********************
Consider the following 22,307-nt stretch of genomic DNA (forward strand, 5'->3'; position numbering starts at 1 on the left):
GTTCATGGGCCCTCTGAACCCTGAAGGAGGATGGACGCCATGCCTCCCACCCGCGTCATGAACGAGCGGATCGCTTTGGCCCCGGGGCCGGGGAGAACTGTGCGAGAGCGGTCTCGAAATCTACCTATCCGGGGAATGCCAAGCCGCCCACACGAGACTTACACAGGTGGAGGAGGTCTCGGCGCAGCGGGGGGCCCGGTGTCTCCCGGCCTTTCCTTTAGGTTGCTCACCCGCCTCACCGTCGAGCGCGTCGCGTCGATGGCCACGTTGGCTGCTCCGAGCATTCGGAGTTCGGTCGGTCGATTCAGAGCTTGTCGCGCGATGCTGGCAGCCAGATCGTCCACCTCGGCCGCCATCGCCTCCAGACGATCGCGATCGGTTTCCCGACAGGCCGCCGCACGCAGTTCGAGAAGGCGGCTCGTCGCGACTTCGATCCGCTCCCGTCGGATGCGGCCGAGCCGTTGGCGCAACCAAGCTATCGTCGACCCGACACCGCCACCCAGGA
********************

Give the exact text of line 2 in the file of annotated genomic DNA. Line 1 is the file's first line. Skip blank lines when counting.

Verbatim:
GTTCATGGGCCCTCTGAACCCTGAAGGAGGATGGACGCCATGCCTCCCACCCGCGTCATGAACGAGCGGATCGCTTTGGCCCCGGGGCCGGGGAGAACTGTGCGAGAGCGGTCTCGAAATCTACCTATCCGGGGAATGCCAAGCCGCCCACACGAGACTTACACAGGTGGAGGAGGTCTCGGCGCAGCGGGGGGCCCGGTGTCTCCCGGCCTTTCCTTTAGGTTGCTCACCCGCCTCACCGTCGAGCGCGTCGCGTCGATGGCCACGTTGGCTGCTCCGAGCATTCGGAGTTCGGTCGGTCGATTCAGAGCTTGTCGCGCGATGCTGGCAGCCAGATCGTCCACCTCGGCCGCCATCGCCTCCAGACGATCGCGATCGGTTTCCCGACAGGCCGCCGCACGCAGTTCGAGAAGGCGGCTCGTCGCGACTTCGATCCGCTCCCGTCGGATGCGGCCGAGCCGTTGGCGCAACCAAGCTATCGTCGACCCGACACCGCCACCCAGGA